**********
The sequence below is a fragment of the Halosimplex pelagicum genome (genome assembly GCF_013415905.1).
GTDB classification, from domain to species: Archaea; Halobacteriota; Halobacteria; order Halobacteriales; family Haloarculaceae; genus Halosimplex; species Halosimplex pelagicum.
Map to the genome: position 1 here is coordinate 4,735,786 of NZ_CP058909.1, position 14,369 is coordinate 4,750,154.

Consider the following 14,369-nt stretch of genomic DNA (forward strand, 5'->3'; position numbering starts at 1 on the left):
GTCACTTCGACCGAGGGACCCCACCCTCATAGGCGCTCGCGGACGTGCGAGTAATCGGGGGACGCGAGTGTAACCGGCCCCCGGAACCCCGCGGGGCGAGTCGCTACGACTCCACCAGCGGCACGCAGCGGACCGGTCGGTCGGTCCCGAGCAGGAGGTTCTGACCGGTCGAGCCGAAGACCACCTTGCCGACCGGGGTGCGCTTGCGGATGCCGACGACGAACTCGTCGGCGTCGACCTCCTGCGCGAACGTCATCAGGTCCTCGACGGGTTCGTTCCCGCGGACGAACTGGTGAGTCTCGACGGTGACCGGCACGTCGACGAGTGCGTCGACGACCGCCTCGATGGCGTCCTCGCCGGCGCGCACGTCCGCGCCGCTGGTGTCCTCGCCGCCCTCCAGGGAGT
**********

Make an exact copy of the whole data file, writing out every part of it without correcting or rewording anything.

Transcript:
The sequence below is a fragment of the Halosimplex pelagicum genome (genome assembly GCF_013415905.1).
GTDB classification, from domain to species: Archaea; Halobacteriota; Halobacteria; order Halobacteriales; family Haloarculaceae; genus Halosimplex; species Halosimplex pelagicum.
Map to the genome: position 1 here is coordinate 4,735,786 of NZ_CP058909.1, position 14,369 is coordinate 4,750,154.

Consider the following 14,369-nt stretch of genomic DNA (forward strand, 5'->3'; position numbering starts at 1 on the left):
GTCACTTCGACCGAGGGACCCCACCCTCATAGGCGCTCGCGGACGTGCGAGTAATCGGGGGACGCGAGTGTAACCGGCCCCCGGAACCCCGCGGGGCGAGTCGCTACGACTCCACCAGCGGCACGCAGCGGACCGGTCGGTCGGTCCCGAGCAGGAGGTTCTGACCGGTCGAGCCGAAGACCACCTTGCCGACCGGGGTGCGCTTGCGGATGCCGACGACGAACTCGTCGGCGTCGACCTCCTGCGCGAACGTCATCAGGTCCTCGACGGGTTCGTTCCCGCGGACGAACTGGTGAGTCTCGACGGTGACCGGCACGTCGACGAGTGCGTCGACGACCGCCTCGATGGCGTCCTCGCCGGCGCGCACGTCCGCGCCGCTGGTGTCCTCGCCGCCCTCCAGGGAGT